'Great Maiden's Blush' Roses (Alba, Introduced - prior to 1600)
The 2- to 3-inch double flowers of 'Great Maiden's Blush'
are white with a delicate pink blush. As a blossom matures,
its outer petals reflex and fade to a pale cream, while the
center remains blush pink. Borne in clusters in early
summer, blooms do not repeat. They have an
exceptionally sweet fragrance. Foliage is lush and blue-gray,
providing a lovely foil for the softly colored flowers.
This rose is a vigorous grower, well branched and arching. This rose makes a
fine garden shrub for large beds and an attractive informal hedge.
This rose is very hardy.
'Green Ice' Roses (Miniature, Introduced - 1971)
Green flowers provide an arresting accent for the flower garden,
especially when they are as shapely as the blossoms of
'Green Ice'. Its pointed buds open into high-centered, fully double, white
blooms that mimic in miniature the classic form of the hybrid tea.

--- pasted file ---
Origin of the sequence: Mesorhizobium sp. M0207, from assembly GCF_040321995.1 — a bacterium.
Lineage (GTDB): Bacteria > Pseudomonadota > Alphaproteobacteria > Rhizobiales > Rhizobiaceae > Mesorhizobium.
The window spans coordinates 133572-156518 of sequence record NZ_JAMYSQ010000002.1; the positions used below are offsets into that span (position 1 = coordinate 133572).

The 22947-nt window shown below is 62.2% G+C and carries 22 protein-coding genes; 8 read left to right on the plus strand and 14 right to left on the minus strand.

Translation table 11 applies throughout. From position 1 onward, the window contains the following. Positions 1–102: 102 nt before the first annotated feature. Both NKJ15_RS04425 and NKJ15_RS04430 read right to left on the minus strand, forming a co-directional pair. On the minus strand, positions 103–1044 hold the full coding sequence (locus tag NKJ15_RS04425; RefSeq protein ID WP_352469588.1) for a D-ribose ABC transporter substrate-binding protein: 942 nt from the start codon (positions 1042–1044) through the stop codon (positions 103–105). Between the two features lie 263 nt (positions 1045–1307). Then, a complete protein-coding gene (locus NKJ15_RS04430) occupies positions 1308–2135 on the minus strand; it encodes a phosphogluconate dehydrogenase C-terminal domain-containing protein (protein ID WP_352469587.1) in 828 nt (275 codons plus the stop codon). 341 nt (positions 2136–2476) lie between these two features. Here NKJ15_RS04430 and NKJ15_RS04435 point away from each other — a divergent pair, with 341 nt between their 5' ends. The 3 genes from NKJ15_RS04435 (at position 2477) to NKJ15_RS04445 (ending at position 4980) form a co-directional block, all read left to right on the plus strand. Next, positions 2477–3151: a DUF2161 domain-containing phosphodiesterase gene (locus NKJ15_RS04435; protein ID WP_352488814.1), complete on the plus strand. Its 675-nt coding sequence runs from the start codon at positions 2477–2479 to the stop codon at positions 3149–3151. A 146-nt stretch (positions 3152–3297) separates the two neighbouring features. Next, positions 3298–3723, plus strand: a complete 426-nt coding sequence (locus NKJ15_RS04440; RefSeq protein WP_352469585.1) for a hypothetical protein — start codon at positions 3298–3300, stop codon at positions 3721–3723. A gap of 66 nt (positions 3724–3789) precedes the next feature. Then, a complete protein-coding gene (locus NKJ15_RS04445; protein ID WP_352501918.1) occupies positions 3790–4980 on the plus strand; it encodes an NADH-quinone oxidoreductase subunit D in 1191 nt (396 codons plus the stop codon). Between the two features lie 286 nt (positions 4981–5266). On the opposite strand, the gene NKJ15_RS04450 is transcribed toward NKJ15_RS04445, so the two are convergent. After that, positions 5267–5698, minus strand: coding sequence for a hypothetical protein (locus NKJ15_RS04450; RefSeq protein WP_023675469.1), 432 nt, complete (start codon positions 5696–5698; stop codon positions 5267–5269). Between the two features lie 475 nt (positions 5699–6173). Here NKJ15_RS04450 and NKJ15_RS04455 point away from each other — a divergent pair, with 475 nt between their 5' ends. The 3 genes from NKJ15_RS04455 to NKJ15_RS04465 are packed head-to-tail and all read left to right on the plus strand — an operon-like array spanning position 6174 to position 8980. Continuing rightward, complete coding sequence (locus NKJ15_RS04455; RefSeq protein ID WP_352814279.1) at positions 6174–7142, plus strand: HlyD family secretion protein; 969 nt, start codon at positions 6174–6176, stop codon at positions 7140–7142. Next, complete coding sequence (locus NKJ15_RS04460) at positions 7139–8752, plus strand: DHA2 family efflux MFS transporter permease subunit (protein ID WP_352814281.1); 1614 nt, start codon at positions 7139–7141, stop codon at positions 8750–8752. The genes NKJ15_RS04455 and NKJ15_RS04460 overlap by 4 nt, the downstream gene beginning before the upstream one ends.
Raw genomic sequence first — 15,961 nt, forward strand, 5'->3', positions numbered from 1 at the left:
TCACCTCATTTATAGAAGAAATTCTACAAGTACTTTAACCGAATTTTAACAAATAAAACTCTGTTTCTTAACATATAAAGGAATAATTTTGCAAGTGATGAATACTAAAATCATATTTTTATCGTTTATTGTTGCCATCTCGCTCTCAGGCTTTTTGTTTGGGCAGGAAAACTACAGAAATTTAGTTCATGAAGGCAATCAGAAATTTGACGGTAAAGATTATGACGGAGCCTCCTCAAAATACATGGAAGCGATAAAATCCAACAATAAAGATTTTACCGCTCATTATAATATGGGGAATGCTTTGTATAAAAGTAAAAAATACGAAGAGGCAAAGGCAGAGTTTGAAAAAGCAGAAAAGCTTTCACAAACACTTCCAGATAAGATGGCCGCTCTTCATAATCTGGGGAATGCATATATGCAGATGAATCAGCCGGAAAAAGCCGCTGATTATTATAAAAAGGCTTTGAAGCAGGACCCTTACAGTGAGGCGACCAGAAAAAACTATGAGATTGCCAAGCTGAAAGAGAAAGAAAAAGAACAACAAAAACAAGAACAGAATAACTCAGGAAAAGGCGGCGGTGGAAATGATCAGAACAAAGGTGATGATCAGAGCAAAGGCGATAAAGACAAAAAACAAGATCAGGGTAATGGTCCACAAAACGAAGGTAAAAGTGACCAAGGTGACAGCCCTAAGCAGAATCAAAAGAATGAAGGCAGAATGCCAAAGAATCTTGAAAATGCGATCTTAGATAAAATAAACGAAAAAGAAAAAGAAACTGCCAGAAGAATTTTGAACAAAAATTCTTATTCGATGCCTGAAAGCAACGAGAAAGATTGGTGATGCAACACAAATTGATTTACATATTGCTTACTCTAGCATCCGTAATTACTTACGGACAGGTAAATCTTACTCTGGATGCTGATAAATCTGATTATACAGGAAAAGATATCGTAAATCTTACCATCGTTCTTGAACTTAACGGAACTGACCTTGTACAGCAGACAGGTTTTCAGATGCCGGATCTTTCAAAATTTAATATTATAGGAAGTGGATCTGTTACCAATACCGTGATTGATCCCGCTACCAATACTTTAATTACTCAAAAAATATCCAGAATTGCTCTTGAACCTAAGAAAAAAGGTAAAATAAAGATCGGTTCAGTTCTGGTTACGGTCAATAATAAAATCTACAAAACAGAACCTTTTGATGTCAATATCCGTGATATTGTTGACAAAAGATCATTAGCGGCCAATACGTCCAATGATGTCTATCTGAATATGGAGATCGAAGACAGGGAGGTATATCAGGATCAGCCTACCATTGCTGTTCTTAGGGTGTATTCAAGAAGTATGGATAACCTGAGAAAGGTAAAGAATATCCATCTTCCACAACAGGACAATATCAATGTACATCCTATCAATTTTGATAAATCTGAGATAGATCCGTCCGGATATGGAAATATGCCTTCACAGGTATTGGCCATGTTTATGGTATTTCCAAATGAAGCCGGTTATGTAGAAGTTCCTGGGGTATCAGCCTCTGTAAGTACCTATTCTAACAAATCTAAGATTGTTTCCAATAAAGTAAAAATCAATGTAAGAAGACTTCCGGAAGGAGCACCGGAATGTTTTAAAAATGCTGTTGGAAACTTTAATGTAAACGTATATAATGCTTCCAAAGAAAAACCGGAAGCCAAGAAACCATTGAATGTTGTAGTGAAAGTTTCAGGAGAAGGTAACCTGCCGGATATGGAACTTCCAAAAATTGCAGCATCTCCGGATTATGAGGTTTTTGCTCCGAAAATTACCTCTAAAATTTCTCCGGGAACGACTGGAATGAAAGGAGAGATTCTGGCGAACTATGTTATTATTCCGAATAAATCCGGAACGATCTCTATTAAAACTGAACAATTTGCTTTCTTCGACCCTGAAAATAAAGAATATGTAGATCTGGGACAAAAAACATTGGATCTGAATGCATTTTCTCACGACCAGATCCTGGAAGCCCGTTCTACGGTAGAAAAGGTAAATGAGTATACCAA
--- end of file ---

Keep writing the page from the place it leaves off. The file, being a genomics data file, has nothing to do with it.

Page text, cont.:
Though they open icy white, they gradually darken to a pleasing
soft green. The foliage is attractive, too: delicate and glossy.
This shrub's lax habit of growth lends itself to training along a
low wall or fence, but it also shows to good advantage when
displayed in a hanging basket. 'Green Ice' fits easily into a rock garden
and makes an unusual edging plant. For a bolder statement, mass
several plants together.
'Green Rose' Roses (China, Introduced - prior to 1845)
Known botanically as R. chinensis viridiflora, this rose is unique in that it is truly
green-and therefore fits none of the standard color
classifications. Its 1 1/2- to 2-inch blooms with narrow; leaf like medium
bright green petals appear singly or in clusters throughout the
summer. Plants grow 3 to 5 feet high.
Hybrid rugosa. This sport of 'F. J. Grootendorst' is identical to
it in all respects except that its flowers are a deeper and brighter
'Gruss an Aachen' Roses (Floribunda, Introduced - 1909)
Buds of 'Gruss an Aachen' are tinted with red-orange and
yellow but open to reveal pale apricot-pink blooms that fade
to creamy white. The flowers, reminiscent of old garden
roses, are 3 inches across, double, and cup shaped, with
a rich fragrance. They are borne in clusters throughout
the season. Leaves are rich green and leathery.
This rose has a low growing, bushy habit and is very free blooming, even in
partial shade. This rose is a good choice for
a bed or low hedge. The plants are quite hardy and disease